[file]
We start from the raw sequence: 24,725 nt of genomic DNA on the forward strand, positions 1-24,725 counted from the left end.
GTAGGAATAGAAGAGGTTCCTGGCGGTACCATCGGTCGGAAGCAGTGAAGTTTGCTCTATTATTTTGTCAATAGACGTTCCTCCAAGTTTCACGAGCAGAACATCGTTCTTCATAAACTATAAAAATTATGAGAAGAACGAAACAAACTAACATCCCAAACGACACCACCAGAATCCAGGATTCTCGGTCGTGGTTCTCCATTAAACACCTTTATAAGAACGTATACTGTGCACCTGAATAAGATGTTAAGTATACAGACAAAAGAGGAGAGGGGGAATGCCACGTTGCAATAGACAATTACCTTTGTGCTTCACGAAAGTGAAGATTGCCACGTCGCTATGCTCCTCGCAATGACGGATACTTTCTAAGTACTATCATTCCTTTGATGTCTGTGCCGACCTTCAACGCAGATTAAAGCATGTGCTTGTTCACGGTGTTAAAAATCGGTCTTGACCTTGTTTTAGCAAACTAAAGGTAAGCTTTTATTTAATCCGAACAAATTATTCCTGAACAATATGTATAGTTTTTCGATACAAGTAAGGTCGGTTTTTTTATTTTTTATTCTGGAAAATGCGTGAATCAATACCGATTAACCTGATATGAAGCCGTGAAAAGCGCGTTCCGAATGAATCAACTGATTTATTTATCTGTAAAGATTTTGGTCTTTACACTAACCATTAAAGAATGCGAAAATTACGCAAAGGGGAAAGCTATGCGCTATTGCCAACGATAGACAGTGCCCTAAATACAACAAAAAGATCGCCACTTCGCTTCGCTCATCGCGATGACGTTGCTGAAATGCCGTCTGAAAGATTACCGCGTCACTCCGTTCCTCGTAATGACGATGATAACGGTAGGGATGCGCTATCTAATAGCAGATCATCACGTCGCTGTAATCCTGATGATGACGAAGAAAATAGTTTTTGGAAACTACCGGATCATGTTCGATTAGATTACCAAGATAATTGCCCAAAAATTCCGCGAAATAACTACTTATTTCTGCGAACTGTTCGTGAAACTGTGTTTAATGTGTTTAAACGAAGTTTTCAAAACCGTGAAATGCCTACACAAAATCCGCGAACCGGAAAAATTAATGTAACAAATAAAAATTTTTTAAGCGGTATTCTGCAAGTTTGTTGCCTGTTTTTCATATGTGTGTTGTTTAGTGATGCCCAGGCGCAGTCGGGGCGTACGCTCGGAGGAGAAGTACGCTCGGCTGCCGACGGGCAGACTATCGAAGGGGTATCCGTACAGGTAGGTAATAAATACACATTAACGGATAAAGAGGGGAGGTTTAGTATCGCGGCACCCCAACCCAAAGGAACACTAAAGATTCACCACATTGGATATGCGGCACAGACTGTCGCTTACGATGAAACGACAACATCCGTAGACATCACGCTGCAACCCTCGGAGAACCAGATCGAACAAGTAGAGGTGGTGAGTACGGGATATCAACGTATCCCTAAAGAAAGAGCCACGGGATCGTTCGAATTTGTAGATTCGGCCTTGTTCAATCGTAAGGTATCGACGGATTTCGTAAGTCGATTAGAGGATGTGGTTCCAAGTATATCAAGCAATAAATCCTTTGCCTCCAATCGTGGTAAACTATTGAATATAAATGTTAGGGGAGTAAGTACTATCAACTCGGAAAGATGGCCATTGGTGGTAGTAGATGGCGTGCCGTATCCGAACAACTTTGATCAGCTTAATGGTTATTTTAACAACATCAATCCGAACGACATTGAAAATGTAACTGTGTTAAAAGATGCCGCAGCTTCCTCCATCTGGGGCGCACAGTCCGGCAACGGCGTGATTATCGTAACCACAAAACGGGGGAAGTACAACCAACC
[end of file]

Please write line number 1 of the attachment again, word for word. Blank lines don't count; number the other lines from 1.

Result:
We start from the raw sequence: 24,725 nt of genomic DNA on the forward strand, positions 1-24,725 counted from the left end.